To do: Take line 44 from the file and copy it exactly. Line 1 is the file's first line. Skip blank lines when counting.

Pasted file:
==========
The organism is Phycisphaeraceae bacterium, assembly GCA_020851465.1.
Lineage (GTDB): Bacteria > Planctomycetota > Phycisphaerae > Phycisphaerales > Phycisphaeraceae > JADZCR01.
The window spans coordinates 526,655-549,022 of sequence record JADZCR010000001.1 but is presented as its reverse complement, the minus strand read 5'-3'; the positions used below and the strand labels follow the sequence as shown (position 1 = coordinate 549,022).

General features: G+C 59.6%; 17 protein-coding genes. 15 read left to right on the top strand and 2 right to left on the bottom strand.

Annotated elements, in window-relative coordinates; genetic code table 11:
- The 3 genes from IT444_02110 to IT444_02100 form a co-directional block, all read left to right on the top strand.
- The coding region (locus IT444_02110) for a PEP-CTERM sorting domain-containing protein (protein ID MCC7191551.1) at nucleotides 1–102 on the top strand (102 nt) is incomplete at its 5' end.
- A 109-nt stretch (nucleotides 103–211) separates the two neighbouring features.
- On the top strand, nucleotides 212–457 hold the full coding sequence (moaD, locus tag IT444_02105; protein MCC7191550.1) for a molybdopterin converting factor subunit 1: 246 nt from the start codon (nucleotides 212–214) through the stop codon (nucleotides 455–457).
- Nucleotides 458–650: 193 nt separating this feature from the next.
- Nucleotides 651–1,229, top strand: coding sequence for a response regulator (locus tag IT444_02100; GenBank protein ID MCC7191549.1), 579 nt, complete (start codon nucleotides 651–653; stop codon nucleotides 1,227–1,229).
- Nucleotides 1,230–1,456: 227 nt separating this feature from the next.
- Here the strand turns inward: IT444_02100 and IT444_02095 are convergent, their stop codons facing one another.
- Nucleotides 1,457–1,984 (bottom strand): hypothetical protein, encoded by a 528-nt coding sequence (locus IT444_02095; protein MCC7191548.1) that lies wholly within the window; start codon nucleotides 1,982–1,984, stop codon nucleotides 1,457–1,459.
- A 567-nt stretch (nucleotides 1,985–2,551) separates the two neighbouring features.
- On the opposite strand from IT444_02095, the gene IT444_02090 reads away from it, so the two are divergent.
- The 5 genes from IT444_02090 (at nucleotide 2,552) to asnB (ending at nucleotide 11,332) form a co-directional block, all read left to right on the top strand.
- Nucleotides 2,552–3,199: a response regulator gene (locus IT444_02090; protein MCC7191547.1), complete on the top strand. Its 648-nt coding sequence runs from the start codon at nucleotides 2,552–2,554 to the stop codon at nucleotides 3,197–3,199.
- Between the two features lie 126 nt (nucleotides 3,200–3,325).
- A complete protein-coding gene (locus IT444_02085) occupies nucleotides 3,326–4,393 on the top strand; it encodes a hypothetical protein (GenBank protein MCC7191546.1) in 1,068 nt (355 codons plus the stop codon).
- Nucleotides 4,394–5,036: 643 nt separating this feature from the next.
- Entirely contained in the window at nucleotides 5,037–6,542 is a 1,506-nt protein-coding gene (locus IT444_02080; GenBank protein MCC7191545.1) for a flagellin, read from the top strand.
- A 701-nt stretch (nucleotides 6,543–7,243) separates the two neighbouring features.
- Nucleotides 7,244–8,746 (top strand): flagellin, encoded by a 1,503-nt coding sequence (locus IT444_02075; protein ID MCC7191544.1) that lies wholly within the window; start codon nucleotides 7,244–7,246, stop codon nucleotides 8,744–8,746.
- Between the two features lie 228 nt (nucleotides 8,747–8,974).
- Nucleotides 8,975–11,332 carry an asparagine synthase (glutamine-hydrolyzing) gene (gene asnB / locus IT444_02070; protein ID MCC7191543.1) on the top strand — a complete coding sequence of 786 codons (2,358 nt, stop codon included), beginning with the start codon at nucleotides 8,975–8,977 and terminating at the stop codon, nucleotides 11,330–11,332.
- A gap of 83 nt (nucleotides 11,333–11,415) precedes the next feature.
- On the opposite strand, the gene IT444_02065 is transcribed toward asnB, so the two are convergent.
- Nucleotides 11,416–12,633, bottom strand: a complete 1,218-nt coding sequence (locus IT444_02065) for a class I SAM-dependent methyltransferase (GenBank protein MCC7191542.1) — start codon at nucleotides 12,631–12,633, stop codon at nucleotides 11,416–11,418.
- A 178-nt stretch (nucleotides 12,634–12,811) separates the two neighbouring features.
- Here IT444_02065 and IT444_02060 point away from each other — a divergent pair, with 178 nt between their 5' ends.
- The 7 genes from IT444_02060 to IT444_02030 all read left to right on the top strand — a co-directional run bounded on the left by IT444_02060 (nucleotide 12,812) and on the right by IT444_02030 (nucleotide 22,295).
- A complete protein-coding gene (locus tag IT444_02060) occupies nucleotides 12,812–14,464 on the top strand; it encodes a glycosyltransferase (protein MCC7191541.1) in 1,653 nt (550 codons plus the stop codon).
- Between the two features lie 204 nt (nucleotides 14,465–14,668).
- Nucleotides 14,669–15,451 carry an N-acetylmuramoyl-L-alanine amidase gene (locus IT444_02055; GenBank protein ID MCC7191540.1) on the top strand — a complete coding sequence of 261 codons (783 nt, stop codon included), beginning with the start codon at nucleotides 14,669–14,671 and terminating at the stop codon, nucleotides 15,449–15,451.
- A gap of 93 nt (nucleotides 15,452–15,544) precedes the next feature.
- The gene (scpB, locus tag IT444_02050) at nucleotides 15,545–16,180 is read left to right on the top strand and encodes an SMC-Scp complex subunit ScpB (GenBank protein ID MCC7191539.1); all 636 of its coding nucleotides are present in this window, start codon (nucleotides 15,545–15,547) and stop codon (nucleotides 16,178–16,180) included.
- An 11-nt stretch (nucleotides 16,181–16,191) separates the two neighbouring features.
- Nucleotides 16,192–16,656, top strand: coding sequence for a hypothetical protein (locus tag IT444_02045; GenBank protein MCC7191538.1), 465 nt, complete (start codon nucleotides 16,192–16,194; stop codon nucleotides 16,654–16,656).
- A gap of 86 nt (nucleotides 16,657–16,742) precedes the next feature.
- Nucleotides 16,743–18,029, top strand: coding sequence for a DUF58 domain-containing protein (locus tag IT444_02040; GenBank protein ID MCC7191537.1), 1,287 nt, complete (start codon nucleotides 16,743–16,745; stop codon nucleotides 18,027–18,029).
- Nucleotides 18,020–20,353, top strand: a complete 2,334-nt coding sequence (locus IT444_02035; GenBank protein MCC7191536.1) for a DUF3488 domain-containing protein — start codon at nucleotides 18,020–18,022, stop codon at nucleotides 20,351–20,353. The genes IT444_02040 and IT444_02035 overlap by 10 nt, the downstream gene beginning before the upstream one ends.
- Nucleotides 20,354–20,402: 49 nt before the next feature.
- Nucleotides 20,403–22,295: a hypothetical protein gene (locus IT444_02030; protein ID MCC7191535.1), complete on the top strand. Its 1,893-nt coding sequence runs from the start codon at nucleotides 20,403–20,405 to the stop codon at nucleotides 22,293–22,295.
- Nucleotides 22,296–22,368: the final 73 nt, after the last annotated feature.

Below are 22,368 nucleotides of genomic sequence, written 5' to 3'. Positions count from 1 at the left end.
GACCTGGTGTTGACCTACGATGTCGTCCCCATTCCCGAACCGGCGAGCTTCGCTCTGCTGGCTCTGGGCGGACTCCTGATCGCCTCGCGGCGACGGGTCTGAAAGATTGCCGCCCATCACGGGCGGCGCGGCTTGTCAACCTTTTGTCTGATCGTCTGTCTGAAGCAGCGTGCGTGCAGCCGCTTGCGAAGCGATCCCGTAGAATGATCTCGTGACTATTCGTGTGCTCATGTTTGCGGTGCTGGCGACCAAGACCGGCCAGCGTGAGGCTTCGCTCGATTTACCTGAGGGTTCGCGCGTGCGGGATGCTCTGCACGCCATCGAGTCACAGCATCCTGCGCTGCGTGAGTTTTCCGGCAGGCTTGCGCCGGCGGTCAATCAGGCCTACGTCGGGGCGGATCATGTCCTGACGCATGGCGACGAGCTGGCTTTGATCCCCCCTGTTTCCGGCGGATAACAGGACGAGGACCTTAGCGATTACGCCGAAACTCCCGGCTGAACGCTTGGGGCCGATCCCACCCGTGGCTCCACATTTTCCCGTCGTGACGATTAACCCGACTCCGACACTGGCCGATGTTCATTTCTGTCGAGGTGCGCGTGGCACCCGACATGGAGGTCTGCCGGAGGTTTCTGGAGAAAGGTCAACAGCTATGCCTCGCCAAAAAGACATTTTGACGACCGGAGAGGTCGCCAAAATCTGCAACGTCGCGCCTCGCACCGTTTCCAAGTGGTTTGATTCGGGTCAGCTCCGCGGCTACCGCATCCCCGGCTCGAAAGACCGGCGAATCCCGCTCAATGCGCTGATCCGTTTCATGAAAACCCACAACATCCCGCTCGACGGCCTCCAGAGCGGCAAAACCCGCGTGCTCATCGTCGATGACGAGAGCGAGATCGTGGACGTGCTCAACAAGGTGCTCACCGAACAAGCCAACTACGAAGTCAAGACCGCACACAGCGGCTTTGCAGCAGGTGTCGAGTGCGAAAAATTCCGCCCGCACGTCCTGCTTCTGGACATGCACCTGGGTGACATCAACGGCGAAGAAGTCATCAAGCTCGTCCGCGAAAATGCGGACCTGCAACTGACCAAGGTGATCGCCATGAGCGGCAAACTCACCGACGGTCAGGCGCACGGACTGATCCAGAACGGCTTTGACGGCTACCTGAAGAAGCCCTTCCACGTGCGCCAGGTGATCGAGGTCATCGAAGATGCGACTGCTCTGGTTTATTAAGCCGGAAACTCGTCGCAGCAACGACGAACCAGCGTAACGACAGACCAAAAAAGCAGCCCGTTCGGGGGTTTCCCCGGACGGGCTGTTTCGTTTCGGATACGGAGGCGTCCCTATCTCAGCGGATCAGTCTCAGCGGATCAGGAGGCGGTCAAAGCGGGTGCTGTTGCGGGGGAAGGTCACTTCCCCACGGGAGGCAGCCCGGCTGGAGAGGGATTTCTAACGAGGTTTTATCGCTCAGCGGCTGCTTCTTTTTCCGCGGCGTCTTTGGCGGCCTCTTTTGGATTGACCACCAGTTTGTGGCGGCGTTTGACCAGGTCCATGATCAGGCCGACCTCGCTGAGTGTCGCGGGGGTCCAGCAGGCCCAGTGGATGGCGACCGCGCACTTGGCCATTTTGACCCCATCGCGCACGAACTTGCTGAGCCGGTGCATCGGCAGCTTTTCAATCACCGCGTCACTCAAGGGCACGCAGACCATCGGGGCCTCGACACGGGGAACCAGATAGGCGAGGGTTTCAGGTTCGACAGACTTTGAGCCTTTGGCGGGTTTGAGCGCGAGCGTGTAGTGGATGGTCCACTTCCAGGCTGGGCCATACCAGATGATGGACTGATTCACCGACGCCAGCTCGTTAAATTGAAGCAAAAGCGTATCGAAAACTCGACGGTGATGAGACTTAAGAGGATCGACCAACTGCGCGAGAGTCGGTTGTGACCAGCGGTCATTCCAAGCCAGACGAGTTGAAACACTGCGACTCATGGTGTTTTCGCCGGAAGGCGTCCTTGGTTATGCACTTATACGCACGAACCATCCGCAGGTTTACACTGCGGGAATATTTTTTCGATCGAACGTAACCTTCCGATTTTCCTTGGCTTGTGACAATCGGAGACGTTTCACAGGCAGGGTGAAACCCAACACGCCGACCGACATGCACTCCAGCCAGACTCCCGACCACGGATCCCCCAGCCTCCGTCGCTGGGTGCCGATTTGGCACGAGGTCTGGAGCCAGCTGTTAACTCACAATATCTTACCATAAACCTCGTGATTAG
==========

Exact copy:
- Nucleotides 20,403–22,295: a hypothetical protein gene (locus IT444_02030; protein ID MCC7191535.1), complete on the top strand. Its 1,893-nt coding sequence runs from the start codon at nucleotides 20,403–20,405 to the stop codon at nucleotides 22,293–22,295.